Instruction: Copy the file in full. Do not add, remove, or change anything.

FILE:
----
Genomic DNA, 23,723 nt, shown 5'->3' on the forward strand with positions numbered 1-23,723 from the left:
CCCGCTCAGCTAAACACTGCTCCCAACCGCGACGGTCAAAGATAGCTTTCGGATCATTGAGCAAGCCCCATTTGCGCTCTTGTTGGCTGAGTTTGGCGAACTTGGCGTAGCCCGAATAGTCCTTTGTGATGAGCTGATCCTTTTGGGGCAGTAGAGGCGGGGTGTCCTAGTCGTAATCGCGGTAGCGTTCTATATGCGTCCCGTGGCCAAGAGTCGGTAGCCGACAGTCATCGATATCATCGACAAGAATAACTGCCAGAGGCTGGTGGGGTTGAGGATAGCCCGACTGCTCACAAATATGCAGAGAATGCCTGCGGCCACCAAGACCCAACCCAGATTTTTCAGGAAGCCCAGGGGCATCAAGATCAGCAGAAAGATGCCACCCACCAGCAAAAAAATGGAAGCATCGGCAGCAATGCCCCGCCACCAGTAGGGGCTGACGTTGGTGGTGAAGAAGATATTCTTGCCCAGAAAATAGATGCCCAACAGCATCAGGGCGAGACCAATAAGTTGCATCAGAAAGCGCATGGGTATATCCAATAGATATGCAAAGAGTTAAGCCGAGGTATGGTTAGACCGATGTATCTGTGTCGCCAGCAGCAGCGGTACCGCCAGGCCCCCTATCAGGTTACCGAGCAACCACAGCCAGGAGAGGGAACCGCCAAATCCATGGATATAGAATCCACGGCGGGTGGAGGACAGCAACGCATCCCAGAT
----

Genomic DNA, 23,723 nt, shown 5'->3' on the forward strand with positions numbered 1-23,723 from the left:
CCCGCTCAGCTAAACACTGCTCCCAACCGCGACGGTCAAAGATAGCTTTCGGATCATTGAGCAAGCCCCATTTGCGCTCTTGTTGGCTGAGTTTGGCGAACTTGGCGTAGCCCGAATAGTCCTTTGTGATGAGCTGATCCTTTTGGGGCAGTAGAGGCGGGGTGTCCTAGTCGTAATCGCGGTAGCGTTCTATATGCGTCCCGTGGCCAAGAGTCGGTAGCCGACAGTCATCGATATCATCGACAAGAATAACTGCCAGAGGCTGGTGGGGTTGAGGATAGCCCGACTGCTCACAAATATGCAGAGAATGCCTGCGGCCACCAAGACCCAACCCAGATTTTTCAGGAAGCCCAGGGGCATCAAGATCAGCAGAAAGATGCCACCCACCAGCAAAAAAATGGAAGCATCGGCAGCAATGCCCCGCCACCAGTAGGGGCTGACGTTGGTGGTGAAGAAGATATTCTTGCCCAGAAAATAGATGCCCAACAGCATCAGGGCGAGACCAATAAGTTGCATCAGAAAGCGCATGGGTATATCCAATAGATATGCAAAGAGTTAAGCCGAGGTATGGTTAGACCGATGTATCTGTGTCGCCAGCAGCAGCGGTACCGCCAGGCCCCCTATCAGGTTACCGAGCAACCACAGCCAGGAGAGGGAACCGCCAAATCCATGGATATAGAATCCACGGCGGGTGGAGGACAGCAACGCATCCCAGAT